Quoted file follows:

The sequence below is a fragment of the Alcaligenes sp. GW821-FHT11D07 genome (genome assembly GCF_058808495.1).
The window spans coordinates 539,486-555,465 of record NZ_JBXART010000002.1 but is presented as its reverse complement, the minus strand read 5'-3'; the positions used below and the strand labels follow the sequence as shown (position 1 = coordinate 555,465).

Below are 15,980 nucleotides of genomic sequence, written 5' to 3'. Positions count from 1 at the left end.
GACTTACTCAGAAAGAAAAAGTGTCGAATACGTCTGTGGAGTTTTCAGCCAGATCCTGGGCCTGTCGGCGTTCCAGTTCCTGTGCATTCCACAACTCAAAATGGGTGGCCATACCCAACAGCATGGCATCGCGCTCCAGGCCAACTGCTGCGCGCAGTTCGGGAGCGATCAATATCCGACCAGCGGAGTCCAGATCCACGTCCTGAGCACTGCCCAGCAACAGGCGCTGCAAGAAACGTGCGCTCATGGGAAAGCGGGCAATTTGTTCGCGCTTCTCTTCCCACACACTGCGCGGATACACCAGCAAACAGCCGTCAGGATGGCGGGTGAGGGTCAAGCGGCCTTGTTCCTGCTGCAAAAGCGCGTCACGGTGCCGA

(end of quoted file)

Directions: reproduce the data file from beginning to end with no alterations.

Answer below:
The sequence below is a fragment of the Alcaligenes sp. GW821-FHT11D07 genome (genome assembly GCF_058808495.1).
The window spans coordinates 539,486-555,465 of record NZ_JBXART010000002.1 but is presented as its reverse complement, the minus strand read 5'-3'; the positions used below and the strand labels follow the sequence as shown (position 1 = coordinate 555,465).

Below are 15,980 nucleotides of genomic sequence, written 5' to 3'. Positions count from 1 at the left end.
GACTTACTCAGAAAGAAAAAGTGTCGAATACGTCTGTGGAGTTTTCAGCCAGATCCTGGGCCTGTCGGCGTTCCAGTTCCTGTGCATTCCACAACTCAAAATGGGTGGCCATACCCAACAGCATGGCATCGCGCTCCAGGCCAACTGCTGCGCGCAGTTCGGGAGCGATCAATATCCGACCAGCGGAGTCCAGATCCACGTCCTGAGCACTGCCCAGCAACAGGCGCTGCAAGAAACGTGCGCTCATGGGAAAGCGGGCAATTTGTTCGCGCTTCTCTTCCCACACACTGCGCGGATACACCAGCAAACAGCCGTCAGGATGGCGGGTGAGGGTCAAGCGGCCTTGTTCCTGCTGCAAAAGCGCGTCACGGTGCCGA